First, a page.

Anyone know about safety of rodent-cides use in orchards/gardens

In an attempt to keep the gopher and vole populations in check I have been using various baits for many years. Mostly warfin-like anti-coagulants and some strychnine and zinc phosphide based ones. They seem to work fairly well in keeping these rodent populations under control, but my wife recently asked a good question, to what extent should we be worried about these poisons being taken up into the fruits and vegetables we are growing?

I have not seen any studies which address this. I am curious if anyone on the forum has seen any studies talk about this or know anything about this question.

Not an expert, but generally speaking plants are pretty picky about what chemicals they take up through their roots. So long as there’s no heavy metals I wouldn’t think to be concerned. But again, just speculating.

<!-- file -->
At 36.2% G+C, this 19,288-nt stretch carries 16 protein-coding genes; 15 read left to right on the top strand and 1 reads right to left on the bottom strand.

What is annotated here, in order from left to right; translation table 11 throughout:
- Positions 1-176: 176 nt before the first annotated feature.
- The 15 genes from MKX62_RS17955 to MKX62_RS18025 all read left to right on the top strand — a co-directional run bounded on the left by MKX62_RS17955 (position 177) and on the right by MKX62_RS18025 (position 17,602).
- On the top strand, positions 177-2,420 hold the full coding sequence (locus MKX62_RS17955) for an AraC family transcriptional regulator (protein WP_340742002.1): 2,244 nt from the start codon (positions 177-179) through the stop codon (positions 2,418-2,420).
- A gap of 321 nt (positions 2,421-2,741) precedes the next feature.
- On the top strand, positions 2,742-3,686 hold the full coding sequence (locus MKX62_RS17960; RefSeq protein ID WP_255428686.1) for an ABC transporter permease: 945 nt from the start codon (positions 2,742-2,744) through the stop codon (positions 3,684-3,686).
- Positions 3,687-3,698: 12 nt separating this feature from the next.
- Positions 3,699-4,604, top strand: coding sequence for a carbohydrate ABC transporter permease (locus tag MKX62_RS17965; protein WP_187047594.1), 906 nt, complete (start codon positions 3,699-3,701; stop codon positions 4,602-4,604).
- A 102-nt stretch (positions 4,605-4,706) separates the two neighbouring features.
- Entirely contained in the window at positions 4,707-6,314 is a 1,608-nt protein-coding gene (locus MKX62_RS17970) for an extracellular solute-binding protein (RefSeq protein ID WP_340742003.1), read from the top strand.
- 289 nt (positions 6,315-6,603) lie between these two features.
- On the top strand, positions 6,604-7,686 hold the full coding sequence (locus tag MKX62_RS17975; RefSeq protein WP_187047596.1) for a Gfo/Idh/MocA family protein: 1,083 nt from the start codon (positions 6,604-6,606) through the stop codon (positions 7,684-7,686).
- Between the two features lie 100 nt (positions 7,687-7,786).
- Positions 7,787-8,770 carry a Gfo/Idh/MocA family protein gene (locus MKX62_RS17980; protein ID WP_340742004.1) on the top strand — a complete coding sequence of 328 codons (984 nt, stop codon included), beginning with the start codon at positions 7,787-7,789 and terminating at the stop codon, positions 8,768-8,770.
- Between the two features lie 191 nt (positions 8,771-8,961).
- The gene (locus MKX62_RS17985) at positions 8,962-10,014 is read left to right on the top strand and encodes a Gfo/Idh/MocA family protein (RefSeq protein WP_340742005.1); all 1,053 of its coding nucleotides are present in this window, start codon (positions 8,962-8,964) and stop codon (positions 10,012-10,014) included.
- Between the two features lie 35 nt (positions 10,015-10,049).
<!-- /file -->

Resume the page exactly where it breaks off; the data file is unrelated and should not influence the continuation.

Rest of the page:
The plant won’t take up those chemicals until they are broken down by soil bacteria. At that point they won’t be a poison anymore.


While we are on this topic, I was wondering how safe is Milorganite on fruits and veggies? The maker of Milorganite said it safe but I have read some where on GW that said never to use on fruits for some safety reasons. It sure make the grass real green for a long time but I had too many fruit trees on the lawn.


" Vegetables and Fruit test,
For decades, gardeners have reported that Milorganite has helped them to grow the biggest and tastiest tomatoes, the most succulent strawberries, and the crunchiest carrots. Milorganite can help you get the biggest haul of your favorite fruits and vegetables.